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It wasn’t always this way. In 1904 Jell-O started printing Jell-O “best seller” recipes and distributing them for free. Jell-O credited its distribution of these free recipes with over $1 million in sales from 1904 to 1906. At a sales price of $0.10, that’s over 10 million units.
The books were physically printed however, with no way to connect people who purchased or influenced a purchase of Jell-O to people who received the recipes. So the company actually had no way of attributing these sales to the cookbook.
Given the lack of data for the campaign, practitioners in today’s world of content analytics and metrics would chuckle that Jell-O not only felt good about the recipe campaign, they attributed a significant amount of their revenue during those two years to it. Today the Jell-O recipe campaign is still remembered as a founding content marketing effort.
Currently, content marketers have the opposite problem: an overwhelming amount of trackable data in the digital space. As digital strategies evolve, the metrics we use to track the success of our programs are constantly playing catch up.
33 percent of B2B marketers and 41 percent of B2C marketers cite an inability to measure as a significant challenge, according to the Content Marketing Institute. Robert Rose, CMI Chief Content Advisor, recounts a related conversation he had with a CMO at Content Marketing World 2016:
During our discussion about the event (and how great it was), he said, “Robert, you know the thing that I’m missing is how we’re ever going to draw a line from content marketing to top-line revenue. If I can’t do that,” he said, “then I’m not sure we actually should do content marketing.
In a 2009 McKinsey survey, two-thirds of marketers said their respective companies had either a very weak link or no link at all between marketing performance and financial incentives. While not everyone is yet at the point where they can draw a line from content to revenue, we’ve all come a long way in our methodology for content analytics.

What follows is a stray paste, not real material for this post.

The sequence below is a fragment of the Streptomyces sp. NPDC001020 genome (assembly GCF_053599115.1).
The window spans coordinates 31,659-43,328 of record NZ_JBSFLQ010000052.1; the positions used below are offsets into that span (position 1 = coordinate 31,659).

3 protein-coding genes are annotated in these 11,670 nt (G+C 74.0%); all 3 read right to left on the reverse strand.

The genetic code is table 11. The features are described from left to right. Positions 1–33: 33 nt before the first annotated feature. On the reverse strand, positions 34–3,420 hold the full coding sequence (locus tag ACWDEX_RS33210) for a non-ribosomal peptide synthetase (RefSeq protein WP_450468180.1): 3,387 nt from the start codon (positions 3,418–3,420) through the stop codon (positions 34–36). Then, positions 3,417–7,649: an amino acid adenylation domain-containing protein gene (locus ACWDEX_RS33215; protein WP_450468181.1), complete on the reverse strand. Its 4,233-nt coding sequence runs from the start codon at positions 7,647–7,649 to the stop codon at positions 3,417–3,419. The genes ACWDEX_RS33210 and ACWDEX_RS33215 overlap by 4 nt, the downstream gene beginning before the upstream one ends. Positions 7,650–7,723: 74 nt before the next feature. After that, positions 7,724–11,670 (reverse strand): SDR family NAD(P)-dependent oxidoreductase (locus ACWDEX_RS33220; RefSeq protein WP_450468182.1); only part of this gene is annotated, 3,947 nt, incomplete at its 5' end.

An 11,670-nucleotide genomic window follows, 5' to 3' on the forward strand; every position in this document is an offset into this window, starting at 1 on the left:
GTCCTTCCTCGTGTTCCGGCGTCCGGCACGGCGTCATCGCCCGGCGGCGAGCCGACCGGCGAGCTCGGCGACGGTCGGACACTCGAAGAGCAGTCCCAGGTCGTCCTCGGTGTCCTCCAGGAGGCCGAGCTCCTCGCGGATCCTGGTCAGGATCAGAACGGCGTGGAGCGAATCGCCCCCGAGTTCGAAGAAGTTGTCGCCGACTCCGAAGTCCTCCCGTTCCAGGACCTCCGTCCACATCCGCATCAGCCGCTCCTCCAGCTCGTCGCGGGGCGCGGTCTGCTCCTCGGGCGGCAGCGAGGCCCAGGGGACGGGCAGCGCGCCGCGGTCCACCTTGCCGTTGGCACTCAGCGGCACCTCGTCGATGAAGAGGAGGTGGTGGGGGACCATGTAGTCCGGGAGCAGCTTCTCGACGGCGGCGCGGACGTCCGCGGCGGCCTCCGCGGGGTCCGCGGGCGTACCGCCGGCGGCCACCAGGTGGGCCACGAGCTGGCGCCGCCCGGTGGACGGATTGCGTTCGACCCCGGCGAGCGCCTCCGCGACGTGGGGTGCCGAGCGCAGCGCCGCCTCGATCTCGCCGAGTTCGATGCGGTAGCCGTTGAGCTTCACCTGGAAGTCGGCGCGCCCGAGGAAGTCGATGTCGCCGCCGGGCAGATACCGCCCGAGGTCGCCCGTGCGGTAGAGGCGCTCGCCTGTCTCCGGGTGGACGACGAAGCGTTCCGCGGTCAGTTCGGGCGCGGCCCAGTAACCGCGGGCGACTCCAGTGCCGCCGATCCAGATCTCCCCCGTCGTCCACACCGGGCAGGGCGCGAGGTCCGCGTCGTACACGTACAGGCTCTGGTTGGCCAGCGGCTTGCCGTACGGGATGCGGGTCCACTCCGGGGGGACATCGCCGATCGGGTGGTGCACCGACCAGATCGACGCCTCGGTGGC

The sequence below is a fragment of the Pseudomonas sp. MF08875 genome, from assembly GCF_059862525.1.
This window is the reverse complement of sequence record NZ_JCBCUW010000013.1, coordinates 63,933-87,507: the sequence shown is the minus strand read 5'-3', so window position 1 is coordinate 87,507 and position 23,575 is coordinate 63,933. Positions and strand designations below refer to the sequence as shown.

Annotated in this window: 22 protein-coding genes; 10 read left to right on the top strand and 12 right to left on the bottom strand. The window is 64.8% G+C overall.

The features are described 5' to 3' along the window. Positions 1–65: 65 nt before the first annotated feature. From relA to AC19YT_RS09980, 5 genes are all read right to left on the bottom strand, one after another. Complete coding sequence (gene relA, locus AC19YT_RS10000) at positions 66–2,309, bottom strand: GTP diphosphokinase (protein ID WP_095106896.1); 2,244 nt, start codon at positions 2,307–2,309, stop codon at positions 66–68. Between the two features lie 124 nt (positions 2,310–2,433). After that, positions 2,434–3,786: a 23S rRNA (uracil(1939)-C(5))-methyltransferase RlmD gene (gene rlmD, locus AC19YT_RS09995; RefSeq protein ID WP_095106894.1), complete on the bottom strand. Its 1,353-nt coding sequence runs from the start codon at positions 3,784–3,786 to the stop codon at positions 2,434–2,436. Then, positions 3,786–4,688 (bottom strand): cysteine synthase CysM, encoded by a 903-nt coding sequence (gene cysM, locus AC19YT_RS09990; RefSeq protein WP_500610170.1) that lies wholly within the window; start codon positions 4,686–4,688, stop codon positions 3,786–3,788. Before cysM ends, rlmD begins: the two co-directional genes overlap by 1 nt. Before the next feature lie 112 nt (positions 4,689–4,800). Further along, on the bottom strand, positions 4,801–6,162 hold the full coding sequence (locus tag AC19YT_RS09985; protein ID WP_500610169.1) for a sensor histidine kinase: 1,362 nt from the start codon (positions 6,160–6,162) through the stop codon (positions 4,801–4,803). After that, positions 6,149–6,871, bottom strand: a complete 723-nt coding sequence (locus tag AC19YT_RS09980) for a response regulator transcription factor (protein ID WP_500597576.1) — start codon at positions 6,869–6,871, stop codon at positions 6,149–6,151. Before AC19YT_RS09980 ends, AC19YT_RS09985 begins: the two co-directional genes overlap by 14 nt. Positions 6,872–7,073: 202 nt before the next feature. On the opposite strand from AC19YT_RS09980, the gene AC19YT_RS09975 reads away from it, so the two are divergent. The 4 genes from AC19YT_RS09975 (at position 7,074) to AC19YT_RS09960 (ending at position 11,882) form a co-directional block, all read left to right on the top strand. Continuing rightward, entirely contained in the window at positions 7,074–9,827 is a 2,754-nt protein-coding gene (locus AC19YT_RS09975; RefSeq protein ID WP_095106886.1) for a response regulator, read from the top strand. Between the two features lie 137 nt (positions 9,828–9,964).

Many marketing teams now prioritize training on data analysis. Data is now analyzed and applied in increasingly diverse ways.
Here’s a look at some of the ways measurement has changed over the years, and how we’re getting better.
2012: Inbound Links and Search Engine Traffic
One example of a CMI post written in 2012 shows how that year was arguably when online content measurement truly became sophisticated. The focus was on site traffic and keeping potential customers on your website, interacting with your content. Key metrics suggested by CMI and other expert content sites included:
- Page views
- Search engine traffic
- Bounce rate
- Conversion rate
- Inbound links
- Time on site
What We’ve Learned Since Then
Inbound links are great, but it’s hard to determine how they should be measured. They do demonstrate that your content is interesting/useful, and help improve SEO and page reach. Though more inbound links are usually better, take their quality into account when analyzing how successful your content is. Rand Fishkin argues that:
If there’s a lot of links from Wikipedia and DMOZ and the site has high PageRank, lots of inbound links and blog links, there’s clearly some value to getting a link. Just make sure you judge based on the data, not the numerical score.
Best Takeaways of 2012
Page views and conversions rates are an important way of measuring content marketing success.
2013: Mobile and Geo-Targeting
In 2013, marketing measurement shifted to mobile and geolocation analytics as platforms such as Google and Facebook changed the ways measuring took place. Google changed their terminology. “Visits” and “unique visitors” became “sessions” and “users,” respectively. As the popularity of mobile devices rapidly spread, along with the ability to track IP addresses from page to page, marketers developed more advanced and targeted measuring capabilities.
Key metrics included:
- Mobile readership
- Bounce rate
- Heatmaps and click patterns
- Page views
- Social sharing
What We’ve Learned Since Then